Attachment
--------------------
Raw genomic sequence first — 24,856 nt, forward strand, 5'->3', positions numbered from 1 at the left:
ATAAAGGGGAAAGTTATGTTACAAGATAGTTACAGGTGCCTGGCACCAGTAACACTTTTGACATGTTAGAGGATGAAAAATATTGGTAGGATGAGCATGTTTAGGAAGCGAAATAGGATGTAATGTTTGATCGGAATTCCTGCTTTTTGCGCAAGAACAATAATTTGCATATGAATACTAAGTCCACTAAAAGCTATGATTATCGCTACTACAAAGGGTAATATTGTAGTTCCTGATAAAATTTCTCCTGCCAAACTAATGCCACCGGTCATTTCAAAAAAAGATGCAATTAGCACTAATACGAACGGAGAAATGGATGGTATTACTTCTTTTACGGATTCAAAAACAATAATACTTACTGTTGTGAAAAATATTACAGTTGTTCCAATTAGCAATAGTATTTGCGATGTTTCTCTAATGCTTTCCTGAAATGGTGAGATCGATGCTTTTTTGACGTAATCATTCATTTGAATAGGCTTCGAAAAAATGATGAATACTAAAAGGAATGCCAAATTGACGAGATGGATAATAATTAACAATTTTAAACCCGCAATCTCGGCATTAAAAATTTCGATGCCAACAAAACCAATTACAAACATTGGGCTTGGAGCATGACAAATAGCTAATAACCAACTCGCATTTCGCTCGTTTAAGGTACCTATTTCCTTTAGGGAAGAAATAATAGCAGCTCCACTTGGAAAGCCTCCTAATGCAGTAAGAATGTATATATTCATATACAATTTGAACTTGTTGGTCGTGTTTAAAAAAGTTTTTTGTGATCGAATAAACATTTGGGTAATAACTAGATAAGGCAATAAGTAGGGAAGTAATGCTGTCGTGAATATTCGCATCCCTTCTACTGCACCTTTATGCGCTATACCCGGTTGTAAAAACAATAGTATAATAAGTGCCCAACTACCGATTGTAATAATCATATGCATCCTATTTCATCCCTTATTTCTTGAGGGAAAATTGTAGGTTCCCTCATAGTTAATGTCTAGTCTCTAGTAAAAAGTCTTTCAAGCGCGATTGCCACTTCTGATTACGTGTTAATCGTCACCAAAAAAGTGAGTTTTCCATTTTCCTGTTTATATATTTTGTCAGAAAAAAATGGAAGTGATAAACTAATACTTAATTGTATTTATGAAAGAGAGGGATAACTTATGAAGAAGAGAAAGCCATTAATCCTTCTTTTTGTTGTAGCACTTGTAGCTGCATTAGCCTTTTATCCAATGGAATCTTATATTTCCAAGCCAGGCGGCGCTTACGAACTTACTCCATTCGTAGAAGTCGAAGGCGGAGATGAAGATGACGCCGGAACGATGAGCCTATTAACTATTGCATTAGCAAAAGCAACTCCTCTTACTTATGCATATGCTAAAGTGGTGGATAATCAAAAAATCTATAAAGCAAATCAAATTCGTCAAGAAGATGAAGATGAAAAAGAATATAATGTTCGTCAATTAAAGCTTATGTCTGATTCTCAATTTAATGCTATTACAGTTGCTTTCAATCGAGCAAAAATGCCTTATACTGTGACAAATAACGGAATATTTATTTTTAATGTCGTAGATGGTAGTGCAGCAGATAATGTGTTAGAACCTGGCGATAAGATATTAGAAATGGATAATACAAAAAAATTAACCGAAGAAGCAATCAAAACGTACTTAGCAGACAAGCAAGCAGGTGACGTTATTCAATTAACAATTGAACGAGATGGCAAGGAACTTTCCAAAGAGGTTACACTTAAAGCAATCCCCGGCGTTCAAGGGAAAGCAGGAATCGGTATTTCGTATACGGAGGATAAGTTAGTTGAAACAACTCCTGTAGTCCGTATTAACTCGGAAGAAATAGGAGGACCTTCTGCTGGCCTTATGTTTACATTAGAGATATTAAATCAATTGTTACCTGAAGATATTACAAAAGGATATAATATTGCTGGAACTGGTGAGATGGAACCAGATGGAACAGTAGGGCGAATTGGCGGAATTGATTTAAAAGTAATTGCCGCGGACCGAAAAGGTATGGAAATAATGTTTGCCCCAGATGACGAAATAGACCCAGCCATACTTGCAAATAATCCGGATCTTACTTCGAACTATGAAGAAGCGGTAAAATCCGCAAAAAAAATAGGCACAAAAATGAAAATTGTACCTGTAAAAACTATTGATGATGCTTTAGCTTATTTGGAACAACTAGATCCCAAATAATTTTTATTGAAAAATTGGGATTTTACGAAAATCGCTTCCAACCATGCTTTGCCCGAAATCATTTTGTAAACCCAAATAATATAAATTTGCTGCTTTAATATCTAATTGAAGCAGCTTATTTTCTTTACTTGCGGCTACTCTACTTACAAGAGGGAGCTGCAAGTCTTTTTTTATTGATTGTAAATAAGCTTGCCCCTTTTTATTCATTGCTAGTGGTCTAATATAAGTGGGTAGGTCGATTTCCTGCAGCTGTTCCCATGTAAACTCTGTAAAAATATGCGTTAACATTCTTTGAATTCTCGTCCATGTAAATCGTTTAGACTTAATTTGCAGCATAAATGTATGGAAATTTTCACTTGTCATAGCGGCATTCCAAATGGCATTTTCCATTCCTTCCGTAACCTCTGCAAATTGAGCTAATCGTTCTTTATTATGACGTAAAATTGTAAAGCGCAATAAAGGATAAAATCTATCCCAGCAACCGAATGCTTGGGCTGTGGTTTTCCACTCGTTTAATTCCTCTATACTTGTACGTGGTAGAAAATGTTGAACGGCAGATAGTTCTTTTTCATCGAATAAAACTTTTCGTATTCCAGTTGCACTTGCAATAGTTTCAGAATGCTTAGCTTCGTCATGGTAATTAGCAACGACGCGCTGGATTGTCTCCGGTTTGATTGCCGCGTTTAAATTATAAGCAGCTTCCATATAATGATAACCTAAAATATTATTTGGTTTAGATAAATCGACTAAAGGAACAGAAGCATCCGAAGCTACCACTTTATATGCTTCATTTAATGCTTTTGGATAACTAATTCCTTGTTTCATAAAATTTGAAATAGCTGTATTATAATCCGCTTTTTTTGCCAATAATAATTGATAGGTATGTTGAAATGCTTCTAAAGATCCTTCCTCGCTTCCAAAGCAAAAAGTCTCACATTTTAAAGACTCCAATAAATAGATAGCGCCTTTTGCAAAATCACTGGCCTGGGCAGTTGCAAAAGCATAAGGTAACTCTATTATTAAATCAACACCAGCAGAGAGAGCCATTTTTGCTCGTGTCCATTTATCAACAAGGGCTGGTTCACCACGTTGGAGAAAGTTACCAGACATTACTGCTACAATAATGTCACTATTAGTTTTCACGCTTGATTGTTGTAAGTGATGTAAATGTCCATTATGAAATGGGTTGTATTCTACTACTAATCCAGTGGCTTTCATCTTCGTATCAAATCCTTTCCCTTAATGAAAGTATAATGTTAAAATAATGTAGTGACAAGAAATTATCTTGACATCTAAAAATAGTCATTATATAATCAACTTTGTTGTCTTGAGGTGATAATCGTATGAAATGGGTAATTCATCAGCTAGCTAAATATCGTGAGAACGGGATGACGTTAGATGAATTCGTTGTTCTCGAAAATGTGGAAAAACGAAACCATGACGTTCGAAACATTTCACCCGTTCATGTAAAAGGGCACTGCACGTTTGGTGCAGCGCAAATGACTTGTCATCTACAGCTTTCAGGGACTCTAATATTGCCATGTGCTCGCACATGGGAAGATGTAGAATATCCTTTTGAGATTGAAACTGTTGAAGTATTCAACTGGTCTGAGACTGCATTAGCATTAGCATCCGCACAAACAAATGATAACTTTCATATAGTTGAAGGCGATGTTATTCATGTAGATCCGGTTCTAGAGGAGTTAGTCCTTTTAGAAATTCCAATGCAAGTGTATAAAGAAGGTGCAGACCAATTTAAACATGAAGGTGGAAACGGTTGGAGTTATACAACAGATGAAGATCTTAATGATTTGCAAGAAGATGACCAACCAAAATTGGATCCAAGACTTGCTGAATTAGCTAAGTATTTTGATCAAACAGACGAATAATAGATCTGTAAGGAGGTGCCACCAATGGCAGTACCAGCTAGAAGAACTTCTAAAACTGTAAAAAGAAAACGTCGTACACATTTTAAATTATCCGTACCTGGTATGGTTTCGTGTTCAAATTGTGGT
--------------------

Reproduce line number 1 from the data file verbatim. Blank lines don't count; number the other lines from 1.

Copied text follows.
Raw genomic sequence first — 24,856 nt, forward strand, 5'->3', positions numbered from 1 at the left: